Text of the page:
The Transportation Association of Canada (TAC) has released new research on the use and impacts of crosswalk pavement markings other than parallel white lines or zebra markings. This pooled-fund project was initiated by TAC’s Safety, Design & Operations Council, and supported financially by 20 partner organizations.
“Rainbow crosswalks” and similar decorative treatments can be seen in many Canadian communities. The new research report, Non-Standard Pavement Markings for Crosswalks by MORR Transportation Consulting with assistance from Human Factors North and NAVIGATS, addresses uncertainties about the impacts of such crosswalks on pedestrian and driver safety.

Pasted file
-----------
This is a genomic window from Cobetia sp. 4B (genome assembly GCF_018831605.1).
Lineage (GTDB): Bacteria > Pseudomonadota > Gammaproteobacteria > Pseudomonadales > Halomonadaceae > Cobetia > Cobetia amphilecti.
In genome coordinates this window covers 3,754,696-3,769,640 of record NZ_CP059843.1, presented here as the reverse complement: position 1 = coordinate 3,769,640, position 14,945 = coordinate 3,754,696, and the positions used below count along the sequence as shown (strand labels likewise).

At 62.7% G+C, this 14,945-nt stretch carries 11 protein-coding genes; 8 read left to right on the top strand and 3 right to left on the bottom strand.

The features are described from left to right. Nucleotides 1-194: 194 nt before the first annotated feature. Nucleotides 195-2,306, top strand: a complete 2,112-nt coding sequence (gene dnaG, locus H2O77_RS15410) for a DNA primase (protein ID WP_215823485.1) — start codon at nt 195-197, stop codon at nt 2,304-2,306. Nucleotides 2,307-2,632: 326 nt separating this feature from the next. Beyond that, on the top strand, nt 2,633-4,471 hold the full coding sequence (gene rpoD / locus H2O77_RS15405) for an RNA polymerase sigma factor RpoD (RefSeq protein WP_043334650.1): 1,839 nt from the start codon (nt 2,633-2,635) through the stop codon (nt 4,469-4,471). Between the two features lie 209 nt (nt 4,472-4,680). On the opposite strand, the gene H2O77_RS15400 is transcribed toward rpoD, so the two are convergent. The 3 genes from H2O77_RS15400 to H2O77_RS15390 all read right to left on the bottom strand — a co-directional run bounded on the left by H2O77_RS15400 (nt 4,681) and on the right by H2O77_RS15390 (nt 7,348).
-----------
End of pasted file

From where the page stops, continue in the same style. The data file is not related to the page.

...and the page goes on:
The research involved an international literature review, expert interviews, a survey of North American experience, and simulation-based testing of road user perceptions and reactions. It studied the impacts of non-standard crosswalk pavement markings on:
Readers should note that this research report does not contain formal technical guidance on the use of non-standard crosswalk markings by Canadian jurisdictions. It does, however, provide a foundation for ongoing work by TAC to develop new technical guidance for inclusion in the Manual of Uniform Traffic Control Devices for Canada (MUTCDC). The MUTCDC guides transportation professionals in the safe and effective use of road signs, traffic signals and pavement markings, and is one of TAC’s flagship publications.
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